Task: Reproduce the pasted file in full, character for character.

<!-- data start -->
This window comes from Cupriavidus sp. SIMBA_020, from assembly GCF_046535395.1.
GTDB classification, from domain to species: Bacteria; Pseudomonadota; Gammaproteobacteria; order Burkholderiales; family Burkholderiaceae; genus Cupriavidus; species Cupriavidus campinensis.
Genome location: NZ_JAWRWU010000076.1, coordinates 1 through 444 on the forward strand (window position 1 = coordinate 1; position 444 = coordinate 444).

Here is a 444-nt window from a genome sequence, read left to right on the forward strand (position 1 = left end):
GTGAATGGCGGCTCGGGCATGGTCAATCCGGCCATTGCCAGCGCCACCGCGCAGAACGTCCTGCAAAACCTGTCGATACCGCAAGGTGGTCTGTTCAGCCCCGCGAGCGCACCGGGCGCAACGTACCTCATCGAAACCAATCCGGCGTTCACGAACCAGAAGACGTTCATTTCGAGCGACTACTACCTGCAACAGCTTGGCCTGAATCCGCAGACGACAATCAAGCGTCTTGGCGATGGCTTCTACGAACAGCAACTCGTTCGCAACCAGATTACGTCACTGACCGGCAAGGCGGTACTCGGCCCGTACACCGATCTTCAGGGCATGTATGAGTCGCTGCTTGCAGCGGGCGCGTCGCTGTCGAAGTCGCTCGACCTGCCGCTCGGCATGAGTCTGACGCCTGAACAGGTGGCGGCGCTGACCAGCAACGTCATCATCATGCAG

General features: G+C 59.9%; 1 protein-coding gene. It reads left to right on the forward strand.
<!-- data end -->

This window comes from Cupriavidus sp. SIMBA_020, from assembly GCF_046535395.1.
GTDB classification, from domain to species: Bacteria; Pseudomonadota; Gammaproteobacteria; order Burkholderiales; family Burkholderiaceae; genus Cupriavidus; species Cupriavidus campinensis.
Genome location: NZ_JAWRWU010000076.1, coordinates 1 through 444 on the forward strand (window position 1 = coordinate 1; position 444 = coordinate 444).

Here is a 444-nt window from a genome sequence, read left to right on the forward strand (position 1 = left end):
GTGAATGGCGGCTCGGGCATGGTCAATCCGGCCATTGCCAGCGCCACCGCGCAGAACGTCCTGCAAAACCTGTCGATACCGCAAGGTGGTCTGTTCAGCCCCGCGAGCGCACCGGGCGCAACGTACCTCATCGAAACCAATCCGGCGTTCACGAACCAGAAGACGTTCATTTCGAGCGACTACTACCTGCAACAGCTTGGCCTGAATCCGCAGACGACAATCAAGCGTCTTGGCGATGGCTTCTACGAACAGCAACTCGTTCGCAACCAGATTACGTCACTGACCGGCAAGGCGGTACTCGGCCCGTACACCGATCTTCAGGGCATGTATGAGTCGCTGCTTGCAGCGGGCGCGTCGCTGTCGAAGTCGCTCGACCTGCCGCTCGGCATGAGTCTGACGCCTGAACAGGTGGCGGCGCTGACCAGCAACGTCATCATCATGCAG

General features: G+C 59.9%; 1 protein-coding gene. It reads left to right on the forward strand.